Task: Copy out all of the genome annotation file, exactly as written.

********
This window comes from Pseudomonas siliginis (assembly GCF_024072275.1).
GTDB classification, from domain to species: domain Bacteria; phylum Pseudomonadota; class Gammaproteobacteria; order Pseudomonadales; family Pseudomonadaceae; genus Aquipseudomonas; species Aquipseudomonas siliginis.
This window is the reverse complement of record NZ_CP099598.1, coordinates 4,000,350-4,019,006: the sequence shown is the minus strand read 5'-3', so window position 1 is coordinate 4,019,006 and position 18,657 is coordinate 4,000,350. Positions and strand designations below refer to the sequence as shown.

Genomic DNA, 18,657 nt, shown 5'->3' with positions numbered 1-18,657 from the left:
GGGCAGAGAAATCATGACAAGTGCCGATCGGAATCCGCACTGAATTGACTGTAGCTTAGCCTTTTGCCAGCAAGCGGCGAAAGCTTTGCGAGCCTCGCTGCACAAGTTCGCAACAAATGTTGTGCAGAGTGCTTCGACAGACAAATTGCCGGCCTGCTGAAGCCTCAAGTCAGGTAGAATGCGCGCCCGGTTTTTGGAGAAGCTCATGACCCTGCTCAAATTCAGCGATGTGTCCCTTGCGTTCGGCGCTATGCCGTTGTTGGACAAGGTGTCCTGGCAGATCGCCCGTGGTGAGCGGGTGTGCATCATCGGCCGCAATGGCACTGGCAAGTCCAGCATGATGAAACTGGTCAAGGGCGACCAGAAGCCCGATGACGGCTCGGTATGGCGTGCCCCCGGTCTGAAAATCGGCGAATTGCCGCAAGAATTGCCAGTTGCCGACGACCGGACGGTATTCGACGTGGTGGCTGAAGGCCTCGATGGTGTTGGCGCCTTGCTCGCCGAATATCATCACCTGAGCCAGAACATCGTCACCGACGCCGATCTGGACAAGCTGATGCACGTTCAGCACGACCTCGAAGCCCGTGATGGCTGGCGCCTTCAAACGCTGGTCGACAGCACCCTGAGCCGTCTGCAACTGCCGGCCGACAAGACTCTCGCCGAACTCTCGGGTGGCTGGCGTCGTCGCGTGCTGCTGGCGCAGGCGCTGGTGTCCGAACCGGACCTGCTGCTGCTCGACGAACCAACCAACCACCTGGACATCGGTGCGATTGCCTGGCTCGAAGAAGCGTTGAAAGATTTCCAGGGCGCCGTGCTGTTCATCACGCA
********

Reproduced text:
This window comes from Pseudomonas siliginis (assembly GCF_024072275.1).
GTDB classification, from domain to species: domain Bacteria; phylum Pseudomonadota; class Gammaproteobacteria; order Pseudomonadales; family Pseudomonadaceae; genus Aquipseudomonas; species Aquipseudomonas siliginis.
This window is the reverse complement of record NZ_CP099598.1, coordinates 4,000,350-4,019,006: the sequence shown is the minus strand read 5'-3', so window position 1 is coordinate 4,019,006 and position 18,657 is coordinate 4,000,350. Positions and strand designations below refer to the sequence as shown.

Genomic DNA, 18,657 nt, shown 5'->3' with positions numbered 1-18,657 from the left:
GGGCAGAGAAATCATGACAAGTGCCGATCGGAATCCGCACTGAATTGACTGTAGCTTAGCCTTTTGCCAGCAAGCGGCGAAAGCTTTGCGAGCCTCGCTGCACAAGTTCGCAACAAATGTTGTGCAGAGTGCTTCGACAGACAAATTGCCGGCCTGCTGAAGCCTCAAGTCAGGTAGAATGCGCGCCCGGTTTTTGGAGAAGCTCATGACCCTGCTCAAATTCAGCGATGTGTCCCTTGCGTTCGGCGCTATGCCGTTGTTGGACAAGGTGTCCTGGCAGATCGCCCGTGGTGAGCGGGTGTGCATCATCGGCCGCAATGGCACTGGCAAGTCCAGCATGATGAAACTGGTCAAGGGCGACCAGAAGCCCGATGACGGCTCGGTATGGCGTGCCCCCGGTCTGAAAATCGGCGAATTGCCGCAAGAATTGCCAGTTGCCGACGACCGGACGGTATTCGACGTGGTGGCTGAAGGCCTCGATGGTGTTGGCGCCTTGCTCGCCGAATATCATCACCTGAGCCAGAACATCGTCACCGACGCCGATCTGGACAAGCTGATGCACGTTCAGCACGACCTCGAAGCCCGTGATGGCTGGCGCCTTCAAACGCTGGTCGACAGCACCCTGAGCCGTCTGCAACTGCCGGCCGACAAGACTCTCGCCGAACTCTCGGGTGGCTGGCGTCGTCGCGTGCTGCTGGCGCAGGCGCTGGTGTCCGAACCGGACCTGCTGCTGCTCGACGAACCAACCAACCACCTGGACATCGGTGCGATTGCCTGGCTCGAAGAAGCGTTGAAAGATTTCCAGGGCGCCGTGCTGTTCATCACGCA